This was removed in the Second World War as a possible waymarker for bombing raids, and was only replaced in 1991. The sizeable and richly decorated theatre can seat 1,670, putting it among the ten largest in London.
A great option for live entertainment, the venue hosts prominent stand-up comedians, touring plays and musicals fresh from the West End and no shortage of tribute bands.
8. Polka Children’s Theatre
This treasured “producing theatre” for kids goes back to 1967 and moved into its permanent home on the Broadway in 1979. The Polka stages performances for children up to 13 years at its 300-capactiy main auditorium, as well as productions for babies, toddlers and smaller children in the 70-seat studio.
If you’re in need of activities for kids during the school holidays, there’s almost always something going on, be it an award-winning show, a wide variety of workshops, educational theatre, storytelling and much more besides.
9. Museum of Wimbledon
This agreeable local museum on the Ridgeway opens on weekend afternoons and chronicles 3,000 years of history in Wimbledon.
Most of the artefacts on show are Victorian or from the 20th century, and give a sense of domestic, work and community life.
There’s furniture, tankards, bakery and farming equipment, posters for events in the 19th and early 20th centuries, historic maps, archive photographs and some valuable old manuscripts.
Among these is a grant of tithes to the Prior of Merton from 1354, and the deeds for Admiral Nelson’s purchase of the mansion, Merton Place, in 1801.
10. AFC Wimbledon
The local team plays its home matches just ten minutes away by train at the 4,850-capacity Kingsmeadow in Norbiton.
AFC Wimbledon were founded in 2002 and have rocketed up the leagues since then, now finding themselves in League One (third tier). This all came about after the former Wimbledon F.C. was suddenly moved 56 miles away to Milton Keynes in the early 2000s, becoming MK Dons.
A supporters’ group set up a new local club in protest, and after starting in the lowly Combined Counties League, AFC Wimbledon now play at a higher level than the team that departed for Milton Keynes 15 years ago! As it was founded by fans, AFC Wimbledon is prominent in the Merton and Kingston community, encouraging active lifestyles and running training courses for kids.
11. Cannizaro Park
Once the gardens for the country house (now a luxury hotel) on its east side, Cannizaro Park has a Grade II listing all the hallmarks of an opulent estate.
In 35 acres there’s an assortment of exotic trees and shrubs planted around the Mediterranean Garden, Azalea Dell, Rose Garden, Italian Garden, Sunken Garden and Water Garden.
The name Cannizaro comes from when the Sicilian nobleman Francis Platamone leased the house in the early 19th century.
The house and gardens were sold to Wimbledon Borough Council in 1947, but not before a profusion of rhododendrons, camellias and azaleas were planted by the last owners, the Wilsons.
Come for leisurely walks among the blooms in early summer.
12. South Park Gardens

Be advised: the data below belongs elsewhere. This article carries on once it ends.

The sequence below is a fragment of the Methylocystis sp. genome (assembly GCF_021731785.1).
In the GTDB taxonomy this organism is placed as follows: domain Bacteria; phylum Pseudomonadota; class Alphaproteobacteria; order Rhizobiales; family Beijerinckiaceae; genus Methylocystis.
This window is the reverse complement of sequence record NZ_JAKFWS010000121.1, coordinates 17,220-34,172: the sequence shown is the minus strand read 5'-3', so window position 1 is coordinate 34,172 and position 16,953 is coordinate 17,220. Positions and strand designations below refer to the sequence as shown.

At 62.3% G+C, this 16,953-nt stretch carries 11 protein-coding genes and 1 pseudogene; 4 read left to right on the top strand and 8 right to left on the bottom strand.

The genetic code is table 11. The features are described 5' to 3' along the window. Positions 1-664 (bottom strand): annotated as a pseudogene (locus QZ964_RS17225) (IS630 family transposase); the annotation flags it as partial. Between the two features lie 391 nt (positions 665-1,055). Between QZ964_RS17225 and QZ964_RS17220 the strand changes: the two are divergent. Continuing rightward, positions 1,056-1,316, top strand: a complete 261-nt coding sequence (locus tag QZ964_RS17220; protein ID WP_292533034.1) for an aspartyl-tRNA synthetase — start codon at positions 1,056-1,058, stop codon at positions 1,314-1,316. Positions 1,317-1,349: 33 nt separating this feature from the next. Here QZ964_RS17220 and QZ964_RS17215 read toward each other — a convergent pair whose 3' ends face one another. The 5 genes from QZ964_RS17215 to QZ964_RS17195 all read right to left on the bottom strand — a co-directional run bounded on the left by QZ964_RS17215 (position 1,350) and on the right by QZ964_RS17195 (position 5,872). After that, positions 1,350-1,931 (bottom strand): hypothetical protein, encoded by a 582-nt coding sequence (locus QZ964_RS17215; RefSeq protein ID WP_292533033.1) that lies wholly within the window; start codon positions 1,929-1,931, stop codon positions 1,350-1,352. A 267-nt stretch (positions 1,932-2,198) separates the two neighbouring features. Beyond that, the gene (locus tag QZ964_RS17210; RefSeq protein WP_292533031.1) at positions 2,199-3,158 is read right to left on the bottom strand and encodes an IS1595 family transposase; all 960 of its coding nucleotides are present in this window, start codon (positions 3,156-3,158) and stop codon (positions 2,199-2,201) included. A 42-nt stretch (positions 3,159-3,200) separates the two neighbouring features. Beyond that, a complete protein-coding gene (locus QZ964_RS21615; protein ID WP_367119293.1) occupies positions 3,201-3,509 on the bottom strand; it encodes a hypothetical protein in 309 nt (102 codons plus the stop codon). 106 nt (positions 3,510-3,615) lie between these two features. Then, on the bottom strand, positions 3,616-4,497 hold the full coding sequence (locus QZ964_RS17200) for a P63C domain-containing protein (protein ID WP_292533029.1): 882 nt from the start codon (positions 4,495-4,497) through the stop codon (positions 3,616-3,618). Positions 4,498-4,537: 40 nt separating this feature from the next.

Laid out right at the end of the Victorian era (1901) in the Beaux-Arts style, South Park Gardens is a cute, 2.4-hectare formal park that never fails to win the Green Flag.
The park was restored in 2009 with a grant from the Heritage Lottery Fund, when its paths were re-laid, fountain was restored and new seating was added.
Those looping paths lead you next to ponds, shrubberies and expertly tended flowerbeds.
There’s a pretty kiosk in the park, while all kinds of classes take place at the Garden Pavilion, like pilates, yoga, art classes, reading groups and calligraphy.
13. Horseback Riding
The air of affluence and almost endless greenery puts horse riding on the agenda in Wimbledon.
The common is only separated from Richmond Park by the A3 road, so there’s a massive tract of greenery for hacks if you have some experience with a horse.
Wimbledon Village Stables, the oldest recorded stables in England, is on the edge of the common and accepts non-members for lessons seven days a week.
Absolute beginners will start on a horse simulator, while more advanced riders can take their mount into the ring or out across the open parkland on a training hack.
These can be done in a group with other riders or on your own, at a slightly higher price.
14. Jurassic Encounter Adventure Golf
One stop on the train at Raynes Park there’s a diverting family attraction with a dinosaur theme.
Jurassic Encounter is an imaginatively landscaped adventure golf course, with 18 holes among waterfalls, artificial caves and on island greens.
There are no half-measures when it comes to the Jurassic theme as bestriding the course are nine, near life-sized animatronic dinosaurs.
The course is open all year round, and has floodlights so you can play until late in the evening.
15. Wimbledon Farmers’ Market
Trading every Saturday morning at Wimbledon Park Primary School, the Wimbledon Farmers’ Market has been around since 2000 and picks up a fresh batch of awards each year.
The stalls here belong to regional organic producers, which means that the fruit and vegetables on offer will change with the seasons.
April means wild garlic, May brings strawberries and asparagus, while there are cherries in July and plums and apples in late summer.
You can also buy seasonal cut flowers here, while the choice of game, meat and poultry also varies throughout the year.